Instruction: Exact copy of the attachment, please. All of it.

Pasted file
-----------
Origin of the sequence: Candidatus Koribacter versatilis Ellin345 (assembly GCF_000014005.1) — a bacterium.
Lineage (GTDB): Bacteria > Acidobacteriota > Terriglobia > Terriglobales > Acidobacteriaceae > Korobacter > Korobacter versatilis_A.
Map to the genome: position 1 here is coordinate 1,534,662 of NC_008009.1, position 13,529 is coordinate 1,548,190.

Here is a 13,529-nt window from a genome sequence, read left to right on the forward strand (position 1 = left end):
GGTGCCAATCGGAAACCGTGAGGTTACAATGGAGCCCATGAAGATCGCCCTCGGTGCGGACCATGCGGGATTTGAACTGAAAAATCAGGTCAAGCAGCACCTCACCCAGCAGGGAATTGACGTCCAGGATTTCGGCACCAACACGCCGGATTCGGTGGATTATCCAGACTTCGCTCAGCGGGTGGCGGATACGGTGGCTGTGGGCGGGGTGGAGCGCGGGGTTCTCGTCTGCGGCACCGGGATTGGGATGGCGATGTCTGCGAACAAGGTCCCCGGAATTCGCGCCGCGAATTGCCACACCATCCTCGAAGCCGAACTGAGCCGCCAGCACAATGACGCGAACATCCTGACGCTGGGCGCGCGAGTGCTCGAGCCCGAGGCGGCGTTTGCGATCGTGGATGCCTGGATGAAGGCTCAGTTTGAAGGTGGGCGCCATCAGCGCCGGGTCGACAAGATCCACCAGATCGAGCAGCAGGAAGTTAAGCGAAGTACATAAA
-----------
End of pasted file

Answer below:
Origin of the sequence: Candidatus Koribacter versatilis Ellin345 (assembly GCF_000014005.1) — a bacterium.
Lineage (GTDB): Bacteria > Acidobacteriota > Terriglobia > Terriglobales > Acidobacteriaceae > Korobacter > Korobacter versatilis_A.
Map to the genome: position 1 here is coordinate 1,534,662 of NC_008009.1, position 13,529 is coordinate 1,548,190.

Here is a 13,529-nt window from a genome sequence, read left to right on the forward strand (position 1 = left end):
GGTGCCAATCGGAAACCGTGAGGTTACAATGGAGCCCATGAAGATCGCCCTCGGTGCGGACCATGCGGGATTTGAACTGAAAAATCAGGTCAAGCAGCACCTCACCCAGCAGGGAATTGACGTCCAGGATTTCGGCACCAACACGCCGGATTCGGTGGATTATCCAGACTTCGCTCAGCGGGTGGCGGATACGGTGGCTGTGGGCGGGGTGGAGCGCGGGGTTCTCGTCTGCGGCACCGGGATTGGGATGGCGATGTCTGCGAACAAGGTCCCCGGAATTCGCGCCGCGAATTGCCACACCATCCTCGAAGCCGAACTGAGCCGCCAGCACAATGACGCGAACATCCTGACGCTGGGCGCGCGAGTGCTCGAGCCCGAGGCGGCGTTTGCGATCGTGGATGCCTGGATGAAGGCTCAGTTTGAAGGTGGGCGCCATCAGCGCCGGGTCGACAAGATCCACCAGATCGAGCAGCAGGAAGTTAAGCGAAGTACATAAA